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Matthias Schoenaerts Talks The Regime, Reuniting With Kate Winslet

Matthias Schoenaerts Talks The Regime, Reuniting With Kate Winslet

Matthias Schoenaerts Talks The Regime, Reuniting With Kate Winslet

Matthias Schoenaerts had worked with Kate Winslet before, but never like this. Never as a lackey engaging in a psychosexual power play with a capricious dictator convinced bacteria is flooding her palace. It almost goes without saying that The Regime is far less restrained than Schoenaerts and Winslet’s previous screen romance, the largely forgotten 2014 period film A Little Chaos

“We both were like, ‘OK, so what is this mad piece of work that we’re reading?’ ” Schoenaerts says of his first conversation with Winslet about the HBO limited series. “ ‘Is it a comedy? Is it a drama? Is it both?’ We were trying to figure out what the tone was going to be.” 

Will Tracy, who created and co-wrote the show, has a résumé heavy on humorous genre hybrids, including Succession, Last Week Tonight With John Oliver and The Menu. According to Schoenaerts, Tracy was careful never to define The Regime by any specific label. Winslet’s lisping, germophobic nationalist is sort of the Selina Meyer (of Veep) of Central Europe, but what’s happening around her — human rights crises, a plunging economy, sink-or-swim trade negotiations — is serious business. “We decided not to do tongue-in-cheek stuff,” Schoenaerts says. “We said, ‘Let’s just go as if this was an existential drama.’ ” 

The 46-year-old Belgian actor plays Herbert Zubak, a murderous soldier appointed to follow Winslet’s Elena Vernham around, taking humidity measurements to ensure her supposed well-being. Herbert knows an opportunity when he sees one, though. He quickly becomes Elena’s confidant, pushing her policies in a more charitable direction. For Schoenaerts, the trick was retaining Herbert’s gruff, domineering exterior while making it clear that he has a more democratic view of the world than she does.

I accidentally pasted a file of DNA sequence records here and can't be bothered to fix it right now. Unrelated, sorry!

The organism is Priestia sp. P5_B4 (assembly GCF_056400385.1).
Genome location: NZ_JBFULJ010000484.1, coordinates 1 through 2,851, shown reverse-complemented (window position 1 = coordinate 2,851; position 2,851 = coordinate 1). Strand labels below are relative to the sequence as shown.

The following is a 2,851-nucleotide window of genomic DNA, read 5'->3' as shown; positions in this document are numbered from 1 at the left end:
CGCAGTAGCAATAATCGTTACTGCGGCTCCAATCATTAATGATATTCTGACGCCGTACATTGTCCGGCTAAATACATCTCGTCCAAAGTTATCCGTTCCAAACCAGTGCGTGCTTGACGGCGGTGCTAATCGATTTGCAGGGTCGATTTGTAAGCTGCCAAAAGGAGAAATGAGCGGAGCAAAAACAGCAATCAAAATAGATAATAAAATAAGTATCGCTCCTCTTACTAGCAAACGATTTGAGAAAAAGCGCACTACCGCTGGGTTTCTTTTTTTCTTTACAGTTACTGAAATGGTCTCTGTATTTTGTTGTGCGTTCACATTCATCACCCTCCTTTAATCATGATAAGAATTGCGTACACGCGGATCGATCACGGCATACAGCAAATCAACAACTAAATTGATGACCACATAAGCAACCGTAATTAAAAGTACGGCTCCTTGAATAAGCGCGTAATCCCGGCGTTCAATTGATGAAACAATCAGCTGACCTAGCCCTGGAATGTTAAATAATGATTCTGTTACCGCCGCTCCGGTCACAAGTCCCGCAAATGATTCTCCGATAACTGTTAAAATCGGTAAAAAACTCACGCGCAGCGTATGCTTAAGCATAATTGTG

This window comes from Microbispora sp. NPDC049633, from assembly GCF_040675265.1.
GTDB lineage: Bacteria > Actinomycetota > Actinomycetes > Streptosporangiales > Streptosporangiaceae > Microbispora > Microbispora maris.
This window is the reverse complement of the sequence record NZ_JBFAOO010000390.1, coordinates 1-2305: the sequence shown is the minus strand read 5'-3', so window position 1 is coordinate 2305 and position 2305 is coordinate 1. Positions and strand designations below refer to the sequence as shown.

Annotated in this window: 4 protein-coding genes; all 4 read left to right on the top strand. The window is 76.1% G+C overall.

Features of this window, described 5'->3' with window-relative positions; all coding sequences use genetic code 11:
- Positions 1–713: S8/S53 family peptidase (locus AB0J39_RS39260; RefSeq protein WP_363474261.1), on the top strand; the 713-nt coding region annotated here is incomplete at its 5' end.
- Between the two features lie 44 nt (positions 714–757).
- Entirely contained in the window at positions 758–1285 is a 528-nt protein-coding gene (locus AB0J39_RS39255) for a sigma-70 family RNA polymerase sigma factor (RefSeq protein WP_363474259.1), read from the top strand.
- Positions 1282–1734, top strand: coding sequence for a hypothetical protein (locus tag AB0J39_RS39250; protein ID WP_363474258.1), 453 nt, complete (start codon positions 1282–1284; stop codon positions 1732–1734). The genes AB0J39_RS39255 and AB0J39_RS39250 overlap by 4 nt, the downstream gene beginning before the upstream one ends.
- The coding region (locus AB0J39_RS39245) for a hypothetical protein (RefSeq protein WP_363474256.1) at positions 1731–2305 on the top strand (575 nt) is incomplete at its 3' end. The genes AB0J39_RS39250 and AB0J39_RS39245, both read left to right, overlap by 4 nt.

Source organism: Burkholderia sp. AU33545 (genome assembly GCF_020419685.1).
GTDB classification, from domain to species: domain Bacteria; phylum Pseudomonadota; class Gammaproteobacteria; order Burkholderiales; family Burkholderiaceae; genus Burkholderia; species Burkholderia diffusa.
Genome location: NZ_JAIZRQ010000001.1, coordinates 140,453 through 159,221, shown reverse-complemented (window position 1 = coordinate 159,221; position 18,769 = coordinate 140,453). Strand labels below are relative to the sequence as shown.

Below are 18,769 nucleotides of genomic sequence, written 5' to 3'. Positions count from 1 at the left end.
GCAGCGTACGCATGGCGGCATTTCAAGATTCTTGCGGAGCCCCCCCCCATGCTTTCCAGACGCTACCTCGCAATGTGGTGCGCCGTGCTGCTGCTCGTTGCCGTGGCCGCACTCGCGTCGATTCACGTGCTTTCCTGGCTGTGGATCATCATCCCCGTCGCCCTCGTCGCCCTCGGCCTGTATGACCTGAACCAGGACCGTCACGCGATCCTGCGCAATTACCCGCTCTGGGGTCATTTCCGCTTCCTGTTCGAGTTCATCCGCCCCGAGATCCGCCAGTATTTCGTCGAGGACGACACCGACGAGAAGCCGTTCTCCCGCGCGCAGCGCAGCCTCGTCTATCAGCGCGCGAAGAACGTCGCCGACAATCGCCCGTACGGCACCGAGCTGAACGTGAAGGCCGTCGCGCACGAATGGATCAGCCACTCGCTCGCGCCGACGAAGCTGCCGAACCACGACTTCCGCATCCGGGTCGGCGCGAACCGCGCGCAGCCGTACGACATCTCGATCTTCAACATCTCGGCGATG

“All of a sudden, they give him this oxygen bottle, and that slowly but surely offers the opportunity for some type of odd redemption and relief of guilt — and maybe the chance to finally do something that turns his self-image around,” Schoenaerts says. “He’s somebody who’s going from absolute darkness and then, step by step, moving toward the light. He’s clearly suffered a lot, for many reasons, and it turned him into this unpredictable savage, as they call him. But at the same time, deep down, there’s still that heart that wants to do good. And here’s his shot.”

In between BDSM-lite entanglements, Herbert attempts to mount a proletariat revolution from within the palace walls. He convinces Elena to transfer private property from wealthy landowners to the working class, and he asks critical questions about where the country’s money flows. What’s deliciously vague is whether Herbert is an egalitarian Robin Hood or a carpetbagger seizing power wherever he can find it. Schoenaerts opted to make him a brute with good intentions that “manifest themselves in odd ways.” 

Schoenaerts has made a career out of portraying intense characters whose hunky good looks conceal complexities, as seen in Rust and Bone, A Bigger Splash, Red Sparrow and The Old Guard. In 2019, he shot Terrence Malick’s latest feature, The Way of the Wind, which the notoriously private director is still editing. Schoenaerts, who plays Saint Peter, hasn’t seen footage from the film. “I just find it amazing to witness that amount of love and commitment for a project, and if it takes him another four years to edit, well, then that’s what it is. In a world of deadlines and release dates, I’ll always support that.” (Géza Röhrig, who stars as Jesus, recently said Malick is eyeing a Cannes premiere in 2025.)

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In the meantime, Schoenaerts is enjoying a short break from work while renovating his place in the Belgian countryside, where he is surrounded by ducks, birds and peace. But he won’t forget The Regime anytime soon, especially the way his and Winslet’s frenzied dynamic left the crew in stitches. “We had a lot of fun, because some of it was really absurd,” he says. 

This story first appeared in a June standalone issue of The Hollywood Reporter magazine. Click here to subscribe.

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